Putin suspends Russia's participation in INF Treaty

0 Comment(s)Print E-mail Xinhua, March 5, 2019
Adjust font size:
Russian President Vladimir Putin speaks at his annual press conference in Moscow, Russia, Dec. 20, 2018. [Photo/Xinhua]

Russian President Vladimir Putin signed a decree suspending Russia's compliance with the Intermediate-Range Nuclear Forces (INF) Treaty with immediate effect, the Kremlin said Monday.

Putin ordered to suspend the implementation of the Treaty "until the United States eliminates the violations of obligations under the treaty or until its expiration," according to the text of the decree published on the Kremlin website.

The decree instructs the Russian Foreign Ministry to inform the United States about the suspension of the treaty by Russia.

Last month, Putin said that Russia would follow the example of the United States and withdraw from the nuclear arms control deal within six months.

The U.S. administration has announced that the United States is withdrawing from the INF Treaty in six months, starting from Feb. 2.

Signed in 1987 between the Soviet Union and the United States, the INF Treaty marked the first-ever pact reached by Washington and Moscow on nuclear disarmament and a major step forward in restricting the arms race.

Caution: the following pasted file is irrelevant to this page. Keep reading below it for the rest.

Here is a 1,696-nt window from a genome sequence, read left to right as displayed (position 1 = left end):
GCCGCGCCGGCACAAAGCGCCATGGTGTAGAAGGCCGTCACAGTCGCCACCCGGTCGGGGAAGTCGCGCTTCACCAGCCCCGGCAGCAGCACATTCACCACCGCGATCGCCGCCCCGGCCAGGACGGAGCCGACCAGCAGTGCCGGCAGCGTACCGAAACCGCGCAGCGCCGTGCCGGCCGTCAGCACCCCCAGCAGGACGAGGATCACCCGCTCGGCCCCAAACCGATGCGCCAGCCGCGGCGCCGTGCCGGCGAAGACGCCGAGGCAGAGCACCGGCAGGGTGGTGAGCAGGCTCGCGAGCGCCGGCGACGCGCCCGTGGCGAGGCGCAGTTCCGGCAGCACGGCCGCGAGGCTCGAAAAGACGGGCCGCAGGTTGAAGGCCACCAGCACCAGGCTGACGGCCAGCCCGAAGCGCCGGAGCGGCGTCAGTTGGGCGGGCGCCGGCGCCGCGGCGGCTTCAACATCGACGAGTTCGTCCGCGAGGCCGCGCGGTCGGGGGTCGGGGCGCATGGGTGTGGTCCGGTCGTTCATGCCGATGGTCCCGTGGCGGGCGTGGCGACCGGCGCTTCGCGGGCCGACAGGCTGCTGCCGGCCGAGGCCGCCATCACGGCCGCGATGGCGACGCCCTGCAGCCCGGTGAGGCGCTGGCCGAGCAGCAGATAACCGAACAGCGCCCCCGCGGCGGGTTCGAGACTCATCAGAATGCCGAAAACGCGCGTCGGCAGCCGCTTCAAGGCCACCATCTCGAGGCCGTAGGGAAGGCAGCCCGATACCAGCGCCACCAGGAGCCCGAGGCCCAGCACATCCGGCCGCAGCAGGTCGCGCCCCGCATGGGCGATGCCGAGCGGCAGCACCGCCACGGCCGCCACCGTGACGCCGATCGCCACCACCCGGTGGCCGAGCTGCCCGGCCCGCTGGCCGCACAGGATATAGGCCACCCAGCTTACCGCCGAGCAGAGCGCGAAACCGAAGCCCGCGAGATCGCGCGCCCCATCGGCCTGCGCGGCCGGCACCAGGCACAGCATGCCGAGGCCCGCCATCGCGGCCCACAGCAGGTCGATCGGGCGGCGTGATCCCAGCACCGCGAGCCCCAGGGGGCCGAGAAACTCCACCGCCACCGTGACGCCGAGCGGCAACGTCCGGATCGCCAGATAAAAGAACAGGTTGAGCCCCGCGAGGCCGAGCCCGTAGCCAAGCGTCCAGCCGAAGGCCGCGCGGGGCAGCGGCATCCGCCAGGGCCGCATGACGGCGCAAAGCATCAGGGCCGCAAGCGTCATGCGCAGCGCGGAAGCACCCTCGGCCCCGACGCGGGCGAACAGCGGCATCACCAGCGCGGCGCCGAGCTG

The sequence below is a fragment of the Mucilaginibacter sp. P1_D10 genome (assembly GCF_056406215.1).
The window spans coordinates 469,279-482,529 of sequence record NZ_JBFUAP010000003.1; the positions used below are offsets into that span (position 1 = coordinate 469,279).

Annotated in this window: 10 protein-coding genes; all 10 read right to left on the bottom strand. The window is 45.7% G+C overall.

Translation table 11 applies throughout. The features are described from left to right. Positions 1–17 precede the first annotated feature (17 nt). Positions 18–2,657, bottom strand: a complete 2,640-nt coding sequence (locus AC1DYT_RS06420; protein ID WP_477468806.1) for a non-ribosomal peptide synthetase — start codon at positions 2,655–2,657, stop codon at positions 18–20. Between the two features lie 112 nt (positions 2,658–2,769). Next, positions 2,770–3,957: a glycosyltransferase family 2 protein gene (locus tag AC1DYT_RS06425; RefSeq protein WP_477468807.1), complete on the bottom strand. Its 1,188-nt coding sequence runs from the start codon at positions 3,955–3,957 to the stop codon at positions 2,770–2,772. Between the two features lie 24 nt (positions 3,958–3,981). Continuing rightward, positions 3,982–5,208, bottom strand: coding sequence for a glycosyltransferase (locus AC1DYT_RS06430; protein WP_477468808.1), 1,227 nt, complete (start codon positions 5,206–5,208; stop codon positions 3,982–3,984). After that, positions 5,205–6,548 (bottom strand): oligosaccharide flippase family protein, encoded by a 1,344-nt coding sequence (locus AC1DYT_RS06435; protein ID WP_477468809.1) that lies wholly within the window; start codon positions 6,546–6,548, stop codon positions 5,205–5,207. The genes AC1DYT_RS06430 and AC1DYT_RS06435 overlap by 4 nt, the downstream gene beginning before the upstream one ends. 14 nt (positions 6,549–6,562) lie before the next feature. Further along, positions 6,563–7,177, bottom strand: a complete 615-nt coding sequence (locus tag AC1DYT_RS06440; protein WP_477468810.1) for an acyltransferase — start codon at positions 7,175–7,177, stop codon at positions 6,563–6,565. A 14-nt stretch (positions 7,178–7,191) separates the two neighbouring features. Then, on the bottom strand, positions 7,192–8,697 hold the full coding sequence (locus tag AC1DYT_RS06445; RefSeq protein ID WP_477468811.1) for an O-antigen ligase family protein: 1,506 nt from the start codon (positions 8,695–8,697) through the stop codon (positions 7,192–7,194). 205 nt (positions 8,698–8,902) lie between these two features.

However, the two sides have been accusing each other of violating the arms control agreement amid increasing tensions in recent years.

Putin said on Feb. 20 in his address to the Russian Federal Assembly that if Washington deploys intermediate range missiles in Europe, Moscow will be forced to create and deploy weapons that can hit "centers making decisions on the use of missile systems that threaten us."

Follow China.org.cn on Twitter and Facebook to join the conversation.
ChinaNews App Download
Print E-mail Bookmark and Share

Go to Forum >>0 Comment(s)

No comments.

Add your comments...

  • User Name Required
  • Your Comment
  • Enter the words you see:   
    Racist, abusive and off-topic comments may be removed by the moderator.
Send your storiesGet more from China.org.cnMobileRSSNewsletter